Receiving financial support for your nonprofit is always welcomed; however, if you get money from different sources, it may not always be easy to manage. You may receive funds that are to be used only for specific purposes or during particular times. You may receive a check that you aren’t allowed to spend. As you receive money for your nonprofit, be aware of the different types of restrictions placed on the revenue.
Some donations you receive can never be used. This intentional permanent restriction means that although the money is legally owned by the nonprofit, you must set these funds aside, as they are not to be spent. The permanently restricted funds should be used as an investment, and any residual income, such as interest, can be spent. These restrictions are often called endowment funds.
Temporarily Restricted – Time
You may receive other donations that you can only spend after a certain amount of time. This means you have to wait until a certain date (cannot be spent before January 1 of next year) or passage of time (within six months). In both cases, your nonprofit is awarded money; you just have to secure, track, and ensure the funds are not spent until the appropriate time.
Temporarily Restricted – Purpose
You may also experience restricted donations tied to specific purposes. In most cases, this is tied to your mission. Donations may be restricted for certain uses only, such as purchasing canned goods (for a food shelter), vaccines (for an animal shelter), or books (for after-school reading programs). The restriction can be for administrative uses, too. A donation can be limited for the use of an administrative assistant’s salary or consulting services in development of a long-term plan.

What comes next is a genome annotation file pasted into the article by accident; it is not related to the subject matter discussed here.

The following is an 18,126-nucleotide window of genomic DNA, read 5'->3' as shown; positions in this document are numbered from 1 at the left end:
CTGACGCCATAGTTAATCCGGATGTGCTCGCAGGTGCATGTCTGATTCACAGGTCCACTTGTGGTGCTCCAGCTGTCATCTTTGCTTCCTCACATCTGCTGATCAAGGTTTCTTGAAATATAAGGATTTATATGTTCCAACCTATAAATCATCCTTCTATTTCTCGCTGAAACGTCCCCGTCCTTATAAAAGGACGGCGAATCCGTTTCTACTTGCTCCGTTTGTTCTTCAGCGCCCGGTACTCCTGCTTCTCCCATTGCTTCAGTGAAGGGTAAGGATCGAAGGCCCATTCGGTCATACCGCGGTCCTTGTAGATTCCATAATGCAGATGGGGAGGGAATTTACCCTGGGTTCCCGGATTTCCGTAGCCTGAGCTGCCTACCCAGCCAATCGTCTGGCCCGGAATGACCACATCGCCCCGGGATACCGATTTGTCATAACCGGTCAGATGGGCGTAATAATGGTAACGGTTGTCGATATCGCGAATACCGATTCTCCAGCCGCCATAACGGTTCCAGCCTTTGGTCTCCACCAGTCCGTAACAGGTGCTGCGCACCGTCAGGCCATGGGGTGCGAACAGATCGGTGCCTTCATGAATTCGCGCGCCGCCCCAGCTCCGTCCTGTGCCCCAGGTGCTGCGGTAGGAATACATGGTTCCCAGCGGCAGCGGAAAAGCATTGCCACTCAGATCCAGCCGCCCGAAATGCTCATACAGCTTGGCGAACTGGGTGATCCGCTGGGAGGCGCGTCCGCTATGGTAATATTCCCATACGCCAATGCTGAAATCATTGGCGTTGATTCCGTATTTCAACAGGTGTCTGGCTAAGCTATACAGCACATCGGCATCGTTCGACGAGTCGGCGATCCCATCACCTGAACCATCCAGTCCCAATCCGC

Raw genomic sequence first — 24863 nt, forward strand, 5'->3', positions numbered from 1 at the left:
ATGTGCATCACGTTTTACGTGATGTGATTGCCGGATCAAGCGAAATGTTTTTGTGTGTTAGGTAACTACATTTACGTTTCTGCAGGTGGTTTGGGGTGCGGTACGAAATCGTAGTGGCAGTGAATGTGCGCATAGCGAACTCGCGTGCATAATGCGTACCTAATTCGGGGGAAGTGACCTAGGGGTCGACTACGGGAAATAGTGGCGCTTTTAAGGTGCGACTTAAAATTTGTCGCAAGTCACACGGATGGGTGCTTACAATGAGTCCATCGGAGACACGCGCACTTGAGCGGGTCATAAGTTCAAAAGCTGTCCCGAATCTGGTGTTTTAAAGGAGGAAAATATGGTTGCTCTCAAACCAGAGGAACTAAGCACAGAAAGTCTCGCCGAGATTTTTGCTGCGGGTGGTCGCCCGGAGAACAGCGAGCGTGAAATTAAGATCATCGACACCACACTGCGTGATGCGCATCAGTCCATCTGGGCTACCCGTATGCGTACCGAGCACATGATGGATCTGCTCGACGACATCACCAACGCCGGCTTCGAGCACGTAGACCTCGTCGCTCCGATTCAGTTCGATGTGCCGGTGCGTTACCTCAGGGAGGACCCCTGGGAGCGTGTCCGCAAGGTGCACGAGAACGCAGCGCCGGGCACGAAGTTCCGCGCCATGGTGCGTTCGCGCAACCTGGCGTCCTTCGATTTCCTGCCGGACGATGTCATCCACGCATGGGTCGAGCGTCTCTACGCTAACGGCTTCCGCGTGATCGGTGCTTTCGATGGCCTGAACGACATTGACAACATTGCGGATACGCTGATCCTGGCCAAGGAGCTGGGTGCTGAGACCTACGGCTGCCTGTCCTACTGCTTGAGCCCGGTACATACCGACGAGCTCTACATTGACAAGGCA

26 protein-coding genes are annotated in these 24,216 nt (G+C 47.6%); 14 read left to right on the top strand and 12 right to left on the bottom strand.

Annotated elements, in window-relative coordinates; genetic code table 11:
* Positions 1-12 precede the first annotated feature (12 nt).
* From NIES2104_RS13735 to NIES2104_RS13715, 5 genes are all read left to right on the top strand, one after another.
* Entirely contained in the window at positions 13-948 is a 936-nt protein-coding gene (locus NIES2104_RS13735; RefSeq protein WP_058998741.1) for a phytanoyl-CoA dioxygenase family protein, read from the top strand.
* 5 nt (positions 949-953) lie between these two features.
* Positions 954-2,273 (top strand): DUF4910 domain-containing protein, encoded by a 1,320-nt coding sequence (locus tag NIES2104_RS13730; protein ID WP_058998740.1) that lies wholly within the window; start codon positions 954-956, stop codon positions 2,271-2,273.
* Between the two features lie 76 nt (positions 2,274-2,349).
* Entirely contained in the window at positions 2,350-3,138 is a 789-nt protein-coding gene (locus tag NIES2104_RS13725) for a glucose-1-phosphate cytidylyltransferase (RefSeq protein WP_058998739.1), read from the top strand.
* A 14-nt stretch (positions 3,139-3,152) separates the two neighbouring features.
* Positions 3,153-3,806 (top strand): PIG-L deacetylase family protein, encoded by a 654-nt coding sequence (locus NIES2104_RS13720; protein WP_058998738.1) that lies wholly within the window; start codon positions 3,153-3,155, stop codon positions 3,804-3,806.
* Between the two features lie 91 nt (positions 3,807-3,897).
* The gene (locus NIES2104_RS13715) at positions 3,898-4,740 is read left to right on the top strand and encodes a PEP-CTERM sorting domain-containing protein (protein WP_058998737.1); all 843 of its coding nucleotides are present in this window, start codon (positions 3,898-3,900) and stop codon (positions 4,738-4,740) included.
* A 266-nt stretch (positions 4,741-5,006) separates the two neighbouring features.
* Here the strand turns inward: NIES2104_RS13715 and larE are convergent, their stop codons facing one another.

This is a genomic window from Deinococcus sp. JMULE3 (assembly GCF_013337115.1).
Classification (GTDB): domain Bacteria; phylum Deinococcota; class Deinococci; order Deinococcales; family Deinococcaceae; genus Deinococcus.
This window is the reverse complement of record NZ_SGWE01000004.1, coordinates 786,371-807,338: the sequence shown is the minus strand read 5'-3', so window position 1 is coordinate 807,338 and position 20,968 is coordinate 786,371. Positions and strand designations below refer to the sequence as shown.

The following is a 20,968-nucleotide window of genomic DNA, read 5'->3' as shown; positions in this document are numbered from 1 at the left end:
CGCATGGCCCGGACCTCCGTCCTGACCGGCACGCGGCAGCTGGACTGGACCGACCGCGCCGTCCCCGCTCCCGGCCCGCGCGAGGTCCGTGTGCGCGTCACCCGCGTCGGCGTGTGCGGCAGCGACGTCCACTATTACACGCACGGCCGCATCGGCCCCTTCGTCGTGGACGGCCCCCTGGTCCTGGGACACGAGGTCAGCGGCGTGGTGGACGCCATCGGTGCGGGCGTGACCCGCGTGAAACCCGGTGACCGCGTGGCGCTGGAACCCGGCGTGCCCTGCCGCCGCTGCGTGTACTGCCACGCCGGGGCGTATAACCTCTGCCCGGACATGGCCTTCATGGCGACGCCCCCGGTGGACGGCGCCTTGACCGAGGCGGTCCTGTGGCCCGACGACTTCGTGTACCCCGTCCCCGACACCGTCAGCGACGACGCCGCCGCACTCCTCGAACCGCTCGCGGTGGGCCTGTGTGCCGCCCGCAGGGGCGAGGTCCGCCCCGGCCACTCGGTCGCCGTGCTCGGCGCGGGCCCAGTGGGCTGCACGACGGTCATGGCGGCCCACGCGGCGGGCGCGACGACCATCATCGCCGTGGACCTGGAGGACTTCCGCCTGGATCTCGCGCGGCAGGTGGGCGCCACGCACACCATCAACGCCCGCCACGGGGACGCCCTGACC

Temporarily Restricted – Location
Another restriction you may encounter is based on location. For nonprofit entities that have multiple sites or offices, you may be limited in where funds can be used. For example, an after-school reading program may receive donations restricted for use within a specific school or certain geographical area.
For strategic and accountability reasons, you and your Board of Directors may impose restrictions on yourself. This form of earmarking certain funds should be treated differently than other restrictions. While the donor-imposed restrictions above are removed only when the restriction is met, self-imposed restrictions are not permanently binding. In reality, you can use these funds whenever you want.
Any money given without stipulations is considered unrestricted. This money can be spent in any way you want; there is no legal limit on how, where, or when you spend it. By default, any donation or grant that does not meet the qualification as permanently or temporarily restricted is considered unrestricted.
By following the rules for restricted donations and grants, you can raise awareness for your nonprofit’s cause and support its mission. This all begins with the proper management of gifts and other sources of income. Begin by recognizing restrictions placed on grants and donations, and treat them accordingly to ensure the long-term success of your organization.